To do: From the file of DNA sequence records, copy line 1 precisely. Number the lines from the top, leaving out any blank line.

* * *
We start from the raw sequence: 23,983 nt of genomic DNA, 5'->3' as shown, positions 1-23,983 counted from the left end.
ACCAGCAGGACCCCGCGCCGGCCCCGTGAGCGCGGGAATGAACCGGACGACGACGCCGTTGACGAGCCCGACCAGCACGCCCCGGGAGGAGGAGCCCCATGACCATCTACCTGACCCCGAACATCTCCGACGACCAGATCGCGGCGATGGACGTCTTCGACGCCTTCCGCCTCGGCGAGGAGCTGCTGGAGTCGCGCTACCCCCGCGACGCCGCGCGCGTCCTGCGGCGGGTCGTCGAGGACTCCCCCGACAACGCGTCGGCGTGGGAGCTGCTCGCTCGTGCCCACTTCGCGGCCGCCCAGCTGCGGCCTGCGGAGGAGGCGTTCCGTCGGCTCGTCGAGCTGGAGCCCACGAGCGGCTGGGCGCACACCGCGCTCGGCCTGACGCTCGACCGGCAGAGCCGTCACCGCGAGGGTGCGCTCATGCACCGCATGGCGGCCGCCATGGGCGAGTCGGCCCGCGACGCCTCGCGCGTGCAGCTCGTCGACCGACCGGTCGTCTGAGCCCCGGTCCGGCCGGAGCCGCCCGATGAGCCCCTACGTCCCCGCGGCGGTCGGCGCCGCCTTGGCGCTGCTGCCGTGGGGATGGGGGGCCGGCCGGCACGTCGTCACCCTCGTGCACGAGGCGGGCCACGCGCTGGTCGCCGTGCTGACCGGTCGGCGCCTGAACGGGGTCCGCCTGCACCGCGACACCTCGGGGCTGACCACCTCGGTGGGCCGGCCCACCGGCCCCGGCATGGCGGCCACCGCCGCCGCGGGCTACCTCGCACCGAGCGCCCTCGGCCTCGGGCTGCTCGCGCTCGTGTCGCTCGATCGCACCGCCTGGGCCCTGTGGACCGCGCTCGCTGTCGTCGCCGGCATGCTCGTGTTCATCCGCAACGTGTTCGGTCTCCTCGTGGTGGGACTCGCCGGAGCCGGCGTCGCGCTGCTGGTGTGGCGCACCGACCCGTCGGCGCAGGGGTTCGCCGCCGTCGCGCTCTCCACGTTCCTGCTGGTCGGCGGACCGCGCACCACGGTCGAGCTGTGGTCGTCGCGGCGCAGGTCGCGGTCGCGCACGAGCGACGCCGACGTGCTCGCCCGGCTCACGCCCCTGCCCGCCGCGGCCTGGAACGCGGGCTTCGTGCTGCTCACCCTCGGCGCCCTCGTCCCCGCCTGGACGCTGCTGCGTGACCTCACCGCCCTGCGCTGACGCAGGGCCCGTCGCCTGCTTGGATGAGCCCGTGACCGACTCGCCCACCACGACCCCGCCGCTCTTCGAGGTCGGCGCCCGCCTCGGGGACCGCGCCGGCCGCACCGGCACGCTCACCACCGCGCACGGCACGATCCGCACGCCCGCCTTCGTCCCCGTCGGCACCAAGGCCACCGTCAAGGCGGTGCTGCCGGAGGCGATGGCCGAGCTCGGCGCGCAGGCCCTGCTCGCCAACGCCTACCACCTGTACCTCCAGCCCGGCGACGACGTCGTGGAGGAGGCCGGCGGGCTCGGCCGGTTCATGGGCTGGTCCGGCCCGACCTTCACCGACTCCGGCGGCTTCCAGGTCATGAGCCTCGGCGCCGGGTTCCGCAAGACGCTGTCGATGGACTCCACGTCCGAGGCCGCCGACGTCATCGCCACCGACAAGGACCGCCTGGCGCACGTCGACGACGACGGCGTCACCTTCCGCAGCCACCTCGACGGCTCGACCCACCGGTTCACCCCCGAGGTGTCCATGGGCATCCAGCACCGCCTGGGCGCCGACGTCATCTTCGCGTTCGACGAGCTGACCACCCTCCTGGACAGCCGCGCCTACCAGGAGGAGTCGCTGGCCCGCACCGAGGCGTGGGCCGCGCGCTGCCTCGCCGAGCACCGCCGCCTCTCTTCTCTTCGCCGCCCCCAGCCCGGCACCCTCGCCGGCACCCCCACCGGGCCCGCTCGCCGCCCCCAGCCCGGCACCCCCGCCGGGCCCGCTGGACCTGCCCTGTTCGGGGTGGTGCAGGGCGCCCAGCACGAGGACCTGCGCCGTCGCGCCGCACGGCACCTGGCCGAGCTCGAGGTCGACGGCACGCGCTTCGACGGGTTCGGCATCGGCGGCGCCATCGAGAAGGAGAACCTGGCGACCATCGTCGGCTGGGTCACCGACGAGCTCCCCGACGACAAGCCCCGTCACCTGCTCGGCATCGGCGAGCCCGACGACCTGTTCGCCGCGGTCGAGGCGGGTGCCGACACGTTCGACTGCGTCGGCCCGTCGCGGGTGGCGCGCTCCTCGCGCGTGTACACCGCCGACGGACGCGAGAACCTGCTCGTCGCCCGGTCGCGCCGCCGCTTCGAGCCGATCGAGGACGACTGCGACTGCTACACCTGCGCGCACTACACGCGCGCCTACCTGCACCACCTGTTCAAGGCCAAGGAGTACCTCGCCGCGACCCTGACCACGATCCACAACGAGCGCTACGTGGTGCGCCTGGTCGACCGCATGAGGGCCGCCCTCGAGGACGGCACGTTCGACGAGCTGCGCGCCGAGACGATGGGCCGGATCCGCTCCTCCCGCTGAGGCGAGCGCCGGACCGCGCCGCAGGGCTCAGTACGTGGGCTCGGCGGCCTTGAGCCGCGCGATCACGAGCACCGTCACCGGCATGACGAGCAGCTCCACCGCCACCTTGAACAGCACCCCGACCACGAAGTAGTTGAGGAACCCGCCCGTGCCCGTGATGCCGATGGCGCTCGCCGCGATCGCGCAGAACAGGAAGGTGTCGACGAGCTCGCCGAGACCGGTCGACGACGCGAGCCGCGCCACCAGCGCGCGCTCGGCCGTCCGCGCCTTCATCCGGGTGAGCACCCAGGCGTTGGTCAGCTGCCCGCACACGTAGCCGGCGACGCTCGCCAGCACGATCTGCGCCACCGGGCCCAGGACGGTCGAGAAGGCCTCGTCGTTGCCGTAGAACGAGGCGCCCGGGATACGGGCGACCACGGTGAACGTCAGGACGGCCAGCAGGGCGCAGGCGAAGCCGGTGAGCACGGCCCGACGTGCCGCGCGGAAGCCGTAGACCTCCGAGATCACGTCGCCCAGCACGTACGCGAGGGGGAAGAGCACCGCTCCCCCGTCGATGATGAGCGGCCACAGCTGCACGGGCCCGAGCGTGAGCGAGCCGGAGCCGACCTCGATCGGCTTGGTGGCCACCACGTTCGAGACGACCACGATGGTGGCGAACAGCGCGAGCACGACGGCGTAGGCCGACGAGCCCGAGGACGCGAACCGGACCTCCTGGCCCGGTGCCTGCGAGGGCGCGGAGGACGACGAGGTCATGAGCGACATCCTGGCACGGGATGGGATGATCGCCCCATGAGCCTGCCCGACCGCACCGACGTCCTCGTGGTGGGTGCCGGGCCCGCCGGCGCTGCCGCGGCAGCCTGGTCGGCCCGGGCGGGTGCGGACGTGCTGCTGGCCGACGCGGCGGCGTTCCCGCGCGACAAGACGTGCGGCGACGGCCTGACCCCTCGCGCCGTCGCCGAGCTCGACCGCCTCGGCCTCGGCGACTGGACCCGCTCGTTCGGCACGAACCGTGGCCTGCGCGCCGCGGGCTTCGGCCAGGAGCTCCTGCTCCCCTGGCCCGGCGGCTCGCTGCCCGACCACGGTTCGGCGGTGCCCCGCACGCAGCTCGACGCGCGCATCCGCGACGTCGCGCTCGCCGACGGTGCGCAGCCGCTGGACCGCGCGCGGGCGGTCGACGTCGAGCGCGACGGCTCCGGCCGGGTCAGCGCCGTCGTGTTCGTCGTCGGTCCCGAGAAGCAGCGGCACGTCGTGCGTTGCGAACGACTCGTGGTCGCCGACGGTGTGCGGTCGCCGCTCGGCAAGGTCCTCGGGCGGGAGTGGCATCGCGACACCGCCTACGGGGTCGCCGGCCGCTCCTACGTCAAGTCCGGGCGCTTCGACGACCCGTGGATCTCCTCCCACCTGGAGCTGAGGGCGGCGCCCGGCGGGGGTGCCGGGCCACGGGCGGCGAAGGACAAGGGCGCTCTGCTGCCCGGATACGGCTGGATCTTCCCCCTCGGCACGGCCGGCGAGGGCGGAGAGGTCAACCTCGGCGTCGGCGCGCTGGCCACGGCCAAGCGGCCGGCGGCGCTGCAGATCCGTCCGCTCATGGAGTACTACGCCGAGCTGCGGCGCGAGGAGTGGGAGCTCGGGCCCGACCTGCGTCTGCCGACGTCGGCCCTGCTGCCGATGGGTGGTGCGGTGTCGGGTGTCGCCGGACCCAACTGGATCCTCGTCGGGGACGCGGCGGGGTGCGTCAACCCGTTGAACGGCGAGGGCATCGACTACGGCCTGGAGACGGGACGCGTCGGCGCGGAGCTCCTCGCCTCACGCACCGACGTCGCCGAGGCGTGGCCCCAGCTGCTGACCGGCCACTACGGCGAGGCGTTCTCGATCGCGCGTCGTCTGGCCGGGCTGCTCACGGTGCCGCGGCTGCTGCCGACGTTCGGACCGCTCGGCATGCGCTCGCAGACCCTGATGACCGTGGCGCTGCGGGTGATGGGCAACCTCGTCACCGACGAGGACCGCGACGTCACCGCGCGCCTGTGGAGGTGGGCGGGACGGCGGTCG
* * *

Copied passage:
We start from the raw sequence: 23,983 nt of genomic DNA, 5'->3' as shown, positions 1-23,983 counted from the left end.